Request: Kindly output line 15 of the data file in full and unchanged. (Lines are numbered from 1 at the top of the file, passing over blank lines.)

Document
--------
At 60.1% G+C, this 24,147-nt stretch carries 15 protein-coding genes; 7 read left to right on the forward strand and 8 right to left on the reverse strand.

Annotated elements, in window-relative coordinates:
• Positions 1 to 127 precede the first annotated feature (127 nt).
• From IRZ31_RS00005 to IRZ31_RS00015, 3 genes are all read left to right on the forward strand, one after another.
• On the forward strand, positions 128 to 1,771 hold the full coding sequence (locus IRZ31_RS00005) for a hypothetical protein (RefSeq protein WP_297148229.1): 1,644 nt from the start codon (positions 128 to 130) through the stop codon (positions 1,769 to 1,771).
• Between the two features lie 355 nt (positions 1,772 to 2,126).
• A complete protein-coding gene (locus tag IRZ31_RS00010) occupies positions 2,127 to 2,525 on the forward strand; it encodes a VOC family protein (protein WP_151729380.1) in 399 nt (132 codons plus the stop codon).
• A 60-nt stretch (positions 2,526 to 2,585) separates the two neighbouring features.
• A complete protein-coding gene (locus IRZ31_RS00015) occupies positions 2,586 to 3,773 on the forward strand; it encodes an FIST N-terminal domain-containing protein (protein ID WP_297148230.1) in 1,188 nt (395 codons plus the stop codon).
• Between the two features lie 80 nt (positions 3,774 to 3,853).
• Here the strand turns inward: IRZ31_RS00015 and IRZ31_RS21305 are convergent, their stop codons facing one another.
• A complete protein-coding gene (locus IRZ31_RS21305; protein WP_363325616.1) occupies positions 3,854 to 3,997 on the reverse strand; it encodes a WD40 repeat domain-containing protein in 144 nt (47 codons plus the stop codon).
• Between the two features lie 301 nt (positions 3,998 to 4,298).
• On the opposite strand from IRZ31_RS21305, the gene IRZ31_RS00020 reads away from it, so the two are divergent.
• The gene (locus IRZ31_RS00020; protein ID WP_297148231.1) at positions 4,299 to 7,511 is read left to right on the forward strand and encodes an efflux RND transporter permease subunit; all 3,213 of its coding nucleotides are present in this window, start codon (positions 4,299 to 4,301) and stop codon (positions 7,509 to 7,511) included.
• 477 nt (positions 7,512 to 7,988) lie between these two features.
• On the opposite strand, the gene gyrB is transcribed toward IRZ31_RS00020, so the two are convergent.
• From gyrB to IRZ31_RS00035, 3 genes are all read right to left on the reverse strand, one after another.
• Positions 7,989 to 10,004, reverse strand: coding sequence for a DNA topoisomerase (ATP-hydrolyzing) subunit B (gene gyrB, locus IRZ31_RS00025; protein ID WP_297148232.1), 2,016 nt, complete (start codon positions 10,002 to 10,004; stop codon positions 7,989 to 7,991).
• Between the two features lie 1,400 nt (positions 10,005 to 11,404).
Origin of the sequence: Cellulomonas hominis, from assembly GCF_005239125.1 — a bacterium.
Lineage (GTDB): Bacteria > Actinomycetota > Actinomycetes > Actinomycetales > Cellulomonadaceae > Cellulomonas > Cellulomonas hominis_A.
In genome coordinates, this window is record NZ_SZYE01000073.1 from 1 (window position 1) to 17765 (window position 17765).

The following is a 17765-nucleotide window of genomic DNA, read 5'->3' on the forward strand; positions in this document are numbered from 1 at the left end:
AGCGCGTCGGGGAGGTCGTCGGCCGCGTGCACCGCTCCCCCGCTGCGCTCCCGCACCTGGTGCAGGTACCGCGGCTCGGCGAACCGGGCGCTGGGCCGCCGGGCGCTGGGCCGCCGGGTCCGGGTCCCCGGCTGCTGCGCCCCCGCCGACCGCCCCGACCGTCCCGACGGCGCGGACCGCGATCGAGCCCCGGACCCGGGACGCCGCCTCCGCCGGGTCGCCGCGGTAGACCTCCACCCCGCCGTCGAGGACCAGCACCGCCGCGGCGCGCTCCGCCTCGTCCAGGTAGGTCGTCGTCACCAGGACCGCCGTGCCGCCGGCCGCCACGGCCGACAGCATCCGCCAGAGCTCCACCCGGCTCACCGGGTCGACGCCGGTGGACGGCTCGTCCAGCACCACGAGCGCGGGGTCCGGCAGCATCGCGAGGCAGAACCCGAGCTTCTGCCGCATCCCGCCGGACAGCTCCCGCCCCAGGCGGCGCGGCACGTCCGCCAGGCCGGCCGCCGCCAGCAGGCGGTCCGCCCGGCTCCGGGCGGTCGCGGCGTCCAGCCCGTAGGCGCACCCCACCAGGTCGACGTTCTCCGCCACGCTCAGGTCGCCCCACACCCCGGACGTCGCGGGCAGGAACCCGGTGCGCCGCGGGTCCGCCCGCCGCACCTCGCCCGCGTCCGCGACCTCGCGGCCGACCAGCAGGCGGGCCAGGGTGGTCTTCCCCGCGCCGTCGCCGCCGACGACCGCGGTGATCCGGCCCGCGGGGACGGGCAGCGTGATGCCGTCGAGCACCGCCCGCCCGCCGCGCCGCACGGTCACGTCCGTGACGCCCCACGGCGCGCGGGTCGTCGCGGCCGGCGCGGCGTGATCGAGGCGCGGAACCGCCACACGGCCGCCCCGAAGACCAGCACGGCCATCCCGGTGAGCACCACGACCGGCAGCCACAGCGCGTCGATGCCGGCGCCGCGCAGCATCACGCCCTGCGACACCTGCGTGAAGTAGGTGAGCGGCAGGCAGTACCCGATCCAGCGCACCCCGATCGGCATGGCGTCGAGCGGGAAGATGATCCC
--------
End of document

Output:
• The gene (locus IRZ31_RS00020; protein ID WP_297148231.1) at positions 4,299 to 7,511 is read left to right on the forward strand and encodes an efflux RND transporter permease subunit; all 3,213 of its coding nucleotides are present in this window, start codon (positions 4,299 to 4,301) and stop codon (positions 7,509 to 7,511) included.